Our research focuses on elucidating the mechanics underlying origami and kirigami systems, with a specific emphasis on their applications in enhancing urban ventilation and structural and construction efficiency. By employing a multidisciplinary approach integrating computational simulations, experimental analyses, and theoretical modeling, we aim to unravel the fundamental principles governing the behavior of these folded and cut structures.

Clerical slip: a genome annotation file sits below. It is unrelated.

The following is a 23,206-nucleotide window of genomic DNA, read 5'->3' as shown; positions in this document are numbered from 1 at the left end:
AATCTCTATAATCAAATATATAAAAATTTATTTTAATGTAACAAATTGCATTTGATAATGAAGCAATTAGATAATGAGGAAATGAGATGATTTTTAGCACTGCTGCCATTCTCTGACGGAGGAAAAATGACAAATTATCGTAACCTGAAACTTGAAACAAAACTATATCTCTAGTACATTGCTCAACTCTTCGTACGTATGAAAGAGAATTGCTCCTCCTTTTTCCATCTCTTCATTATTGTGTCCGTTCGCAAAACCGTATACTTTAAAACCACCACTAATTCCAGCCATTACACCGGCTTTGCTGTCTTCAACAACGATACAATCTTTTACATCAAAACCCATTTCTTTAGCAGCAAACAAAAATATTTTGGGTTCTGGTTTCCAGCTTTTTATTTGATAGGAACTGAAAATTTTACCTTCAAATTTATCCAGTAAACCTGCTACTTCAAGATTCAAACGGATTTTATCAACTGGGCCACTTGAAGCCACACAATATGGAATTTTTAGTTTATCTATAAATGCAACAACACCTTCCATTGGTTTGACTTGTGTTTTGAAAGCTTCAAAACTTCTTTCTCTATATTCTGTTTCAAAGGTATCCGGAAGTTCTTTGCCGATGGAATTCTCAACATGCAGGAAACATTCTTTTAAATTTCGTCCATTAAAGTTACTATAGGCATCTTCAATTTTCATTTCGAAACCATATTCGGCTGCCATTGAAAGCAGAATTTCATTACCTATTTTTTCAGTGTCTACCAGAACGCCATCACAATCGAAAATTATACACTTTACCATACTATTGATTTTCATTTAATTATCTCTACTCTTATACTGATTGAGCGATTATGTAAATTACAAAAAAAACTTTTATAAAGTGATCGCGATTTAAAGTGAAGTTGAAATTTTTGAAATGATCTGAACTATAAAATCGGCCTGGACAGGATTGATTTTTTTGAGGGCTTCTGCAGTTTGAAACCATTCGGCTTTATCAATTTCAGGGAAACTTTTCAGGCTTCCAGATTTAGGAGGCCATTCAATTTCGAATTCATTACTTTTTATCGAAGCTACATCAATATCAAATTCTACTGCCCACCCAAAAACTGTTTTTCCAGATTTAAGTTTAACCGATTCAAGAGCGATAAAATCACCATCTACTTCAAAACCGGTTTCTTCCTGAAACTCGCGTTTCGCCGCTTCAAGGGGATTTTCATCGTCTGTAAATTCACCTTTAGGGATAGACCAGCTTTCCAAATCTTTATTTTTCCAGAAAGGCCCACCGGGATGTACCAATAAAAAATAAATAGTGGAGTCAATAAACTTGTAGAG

Our investigations delve into the aerodynamic properties of origami-inspired louvers and lattice-cut kirigami configurations, probing their efficacy in promoting natural ventilation within urban environments. Additionally, we explore the engineering potential of curved-crease origami bases, investigating the influence of crease curvature on mechanical tunability and bistability. Furthermore, our research endeavors extend to the development of kirigami-based structural systems tailored for efficient assembly, cost-effectiveness, and load-bearing applications. By examining the interplay between polygonal shapes, cut patterns, and mechanical behavior under tension and compression loads, we aim to understand the underlying principles governing the structural integrity and performance of rotational kirigami units. Through the synthesis of experimental validation and computational modeling, we seek to establish robust design guidelines for scalable kirigami structures capable of withstanding diverse loading conditions.